The rise and fall of Chief Keef can largely be linked to the rise and fall of drill music in general. An entire scene was discovered and then abandoned in about eight months. Millions of rap fans around the world tuned in and got a front row seat to the horrific gang violence in Chicago. They witnessed the brutality and lack of regard for human life. Some claimed that the music was causing the violence, while others understood that the music these young artists were creating was simply an expression of the reality they lived in every day. A reality that, while largely ignored, obviously still exists.

After the gang violence lost its lustre, rap listeners moved on, searching for the next tragic story to exploit. This left the drill movement with nowhere to go but down. The music industry lacked opportunity, as label heads and fans alike were no longer interested in the hardened, street rap stars that Chicago was producing, while the violence, drug abuse, and trauma that pulsated through these neighbourhoods continued. Dozens of drill artists have fallen victim to the violence that exists in these communities. The death of drill legend Fredo Santana was the most notable, largely due to his affiliation with Chief Keef, but even then, rap listeners at large ignored it. The trauma and tragedy of an entire city had been glorified, exploited, and then quickly abandoned.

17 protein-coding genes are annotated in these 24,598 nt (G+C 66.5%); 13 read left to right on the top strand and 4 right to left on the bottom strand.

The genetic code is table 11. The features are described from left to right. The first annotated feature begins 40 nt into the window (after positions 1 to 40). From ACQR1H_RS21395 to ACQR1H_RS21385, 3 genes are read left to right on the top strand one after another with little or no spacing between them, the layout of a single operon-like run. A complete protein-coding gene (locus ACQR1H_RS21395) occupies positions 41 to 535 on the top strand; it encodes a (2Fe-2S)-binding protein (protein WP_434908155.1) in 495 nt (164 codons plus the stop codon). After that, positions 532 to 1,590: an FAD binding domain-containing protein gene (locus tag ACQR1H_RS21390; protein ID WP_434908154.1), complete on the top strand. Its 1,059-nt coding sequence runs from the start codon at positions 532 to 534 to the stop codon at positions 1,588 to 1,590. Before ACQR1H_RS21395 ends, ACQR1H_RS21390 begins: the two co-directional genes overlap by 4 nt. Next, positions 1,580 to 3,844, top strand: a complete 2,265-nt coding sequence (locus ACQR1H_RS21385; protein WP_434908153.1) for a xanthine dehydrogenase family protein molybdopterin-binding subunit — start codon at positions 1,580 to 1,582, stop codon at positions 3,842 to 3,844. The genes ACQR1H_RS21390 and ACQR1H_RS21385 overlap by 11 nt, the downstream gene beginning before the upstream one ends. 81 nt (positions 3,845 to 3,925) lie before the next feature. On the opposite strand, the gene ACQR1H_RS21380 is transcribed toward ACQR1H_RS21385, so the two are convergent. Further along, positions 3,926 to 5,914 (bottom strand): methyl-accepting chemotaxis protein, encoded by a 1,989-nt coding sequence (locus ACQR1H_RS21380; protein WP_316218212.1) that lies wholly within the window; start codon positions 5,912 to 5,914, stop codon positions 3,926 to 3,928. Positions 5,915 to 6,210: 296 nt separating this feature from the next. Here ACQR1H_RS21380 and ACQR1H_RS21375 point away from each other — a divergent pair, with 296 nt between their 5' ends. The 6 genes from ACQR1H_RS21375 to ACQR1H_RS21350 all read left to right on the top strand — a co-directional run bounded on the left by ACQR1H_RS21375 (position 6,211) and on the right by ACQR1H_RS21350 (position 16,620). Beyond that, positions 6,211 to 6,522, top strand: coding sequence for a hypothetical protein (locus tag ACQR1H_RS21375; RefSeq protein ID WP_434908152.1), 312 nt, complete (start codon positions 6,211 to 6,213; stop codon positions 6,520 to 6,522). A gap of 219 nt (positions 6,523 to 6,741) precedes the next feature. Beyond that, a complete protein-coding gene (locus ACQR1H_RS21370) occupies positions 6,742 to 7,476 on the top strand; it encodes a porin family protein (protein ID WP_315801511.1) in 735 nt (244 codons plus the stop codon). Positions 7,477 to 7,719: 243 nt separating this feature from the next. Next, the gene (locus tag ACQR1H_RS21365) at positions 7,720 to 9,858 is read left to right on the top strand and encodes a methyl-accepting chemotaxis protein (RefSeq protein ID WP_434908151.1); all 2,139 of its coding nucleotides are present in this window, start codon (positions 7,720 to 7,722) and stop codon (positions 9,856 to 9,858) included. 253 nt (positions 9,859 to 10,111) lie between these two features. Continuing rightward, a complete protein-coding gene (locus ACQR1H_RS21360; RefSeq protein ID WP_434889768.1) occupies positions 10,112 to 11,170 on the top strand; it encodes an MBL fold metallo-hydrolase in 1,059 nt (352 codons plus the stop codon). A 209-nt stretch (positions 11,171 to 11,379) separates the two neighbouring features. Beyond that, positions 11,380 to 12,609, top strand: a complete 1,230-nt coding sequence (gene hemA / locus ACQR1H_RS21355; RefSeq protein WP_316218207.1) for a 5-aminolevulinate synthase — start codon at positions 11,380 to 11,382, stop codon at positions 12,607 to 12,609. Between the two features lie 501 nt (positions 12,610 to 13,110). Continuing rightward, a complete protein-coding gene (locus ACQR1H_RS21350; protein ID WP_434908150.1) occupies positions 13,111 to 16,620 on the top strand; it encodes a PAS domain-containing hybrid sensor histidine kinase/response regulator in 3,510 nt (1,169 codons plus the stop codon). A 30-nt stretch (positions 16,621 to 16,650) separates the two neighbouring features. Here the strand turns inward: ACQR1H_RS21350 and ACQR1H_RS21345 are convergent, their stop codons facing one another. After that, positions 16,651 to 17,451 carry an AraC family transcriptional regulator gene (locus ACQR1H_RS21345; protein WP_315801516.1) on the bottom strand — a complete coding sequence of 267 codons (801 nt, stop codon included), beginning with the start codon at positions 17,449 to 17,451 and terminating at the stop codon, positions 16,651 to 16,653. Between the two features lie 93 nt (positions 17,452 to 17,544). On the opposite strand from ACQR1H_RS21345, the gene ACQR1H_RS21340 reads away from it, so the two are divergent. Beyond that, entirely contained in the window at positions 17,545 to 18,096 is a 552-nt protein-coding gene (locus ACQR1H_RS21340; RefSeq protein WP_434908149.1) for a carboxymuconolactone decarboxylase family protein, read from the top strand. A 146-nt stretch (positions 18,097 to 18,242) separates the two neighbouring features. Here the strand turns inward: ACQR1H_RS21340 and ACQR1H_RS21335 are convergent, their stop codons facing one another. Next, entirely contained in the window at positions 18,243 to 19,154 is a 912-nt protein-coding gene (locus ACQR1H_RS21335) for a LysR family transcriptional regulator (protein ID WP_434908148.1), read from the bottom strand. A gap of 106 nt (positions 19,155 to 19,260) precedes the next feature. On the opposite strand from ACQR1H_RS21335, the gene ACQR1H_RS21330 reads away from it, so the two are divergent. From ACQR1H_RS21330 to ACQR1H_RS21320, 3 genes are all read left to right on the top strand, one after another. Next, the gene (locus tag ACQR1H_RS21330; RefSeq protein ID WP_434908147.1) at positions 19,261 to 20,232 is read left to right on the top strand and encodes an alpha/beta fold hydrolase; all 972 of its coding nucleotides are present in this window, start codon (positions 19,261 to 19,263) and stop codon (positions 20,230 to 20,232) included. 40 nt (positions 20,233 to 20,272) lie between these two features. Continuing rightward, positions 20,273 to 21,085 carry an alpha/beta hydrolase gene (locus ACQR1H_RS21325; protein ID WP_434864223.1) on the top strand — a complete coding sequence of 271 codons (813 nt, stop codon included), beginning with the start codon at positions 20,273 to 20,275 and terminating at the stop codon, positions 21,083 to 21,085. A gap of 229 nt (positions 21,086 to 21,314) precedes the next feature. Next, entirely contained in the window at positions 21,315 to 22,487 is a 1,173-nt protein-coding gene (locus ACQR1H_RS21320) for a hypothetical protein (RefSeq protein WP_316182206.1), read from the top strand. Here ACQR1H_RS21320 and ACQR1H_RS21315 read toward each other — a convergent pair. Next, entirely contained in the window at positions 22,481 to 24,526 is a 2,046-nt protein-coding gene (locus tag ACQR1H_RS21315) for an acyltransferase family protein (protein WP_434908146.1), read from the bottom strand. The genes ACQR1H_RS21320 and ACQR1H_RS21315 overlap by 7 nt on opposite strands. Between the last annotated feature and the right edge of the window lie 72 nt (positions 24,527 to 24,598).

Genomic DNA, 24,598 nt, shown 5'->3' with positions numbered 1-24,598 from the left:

Drill rappers today do see some success, but it is nothing compared to the heights that rappers like Keef, Fredo, and Lil Durk were able to reach. However, the artistic influence of drill artists is as vast as it is almost unnoticed. Artists like Tekashi 6ix9ine and Lil Pump couldn’t have existed without the drill movement’s unapologetic nihilism and penchant for rhythmic, unflinching chants that stay stuck in your head. “Gucci Gang” doesn’t exist without “Don’t Like,” just like GUMMO doesn’t exist without Lil Durk’s “52 Bars.” Even the lingo used by modern Soundcloud rappers is lifted from Chicago. Popular terms like “clout” and “eskettit” were originated by Lil Durk and Lil Reese, respectively.

In all honesty, it’s sad to see the drill movement suffer a fate similar to other flash in the pan trends like ringtone rap and rock rap. There was, and still is, so much creativity bubbling on the streets of Chicago. It’d be great to see drill artists reach massive mainstream success again. Unfortunately, it seems that the original creators of today’s popular rap culture will largely go unnoticed.


About the Creator

Kyle Mantha

Kyle Mantha is a writer from Ottawa, Ontario, Canada. You can find him on Twitter (@popejeans) making fun of your favourite rapper.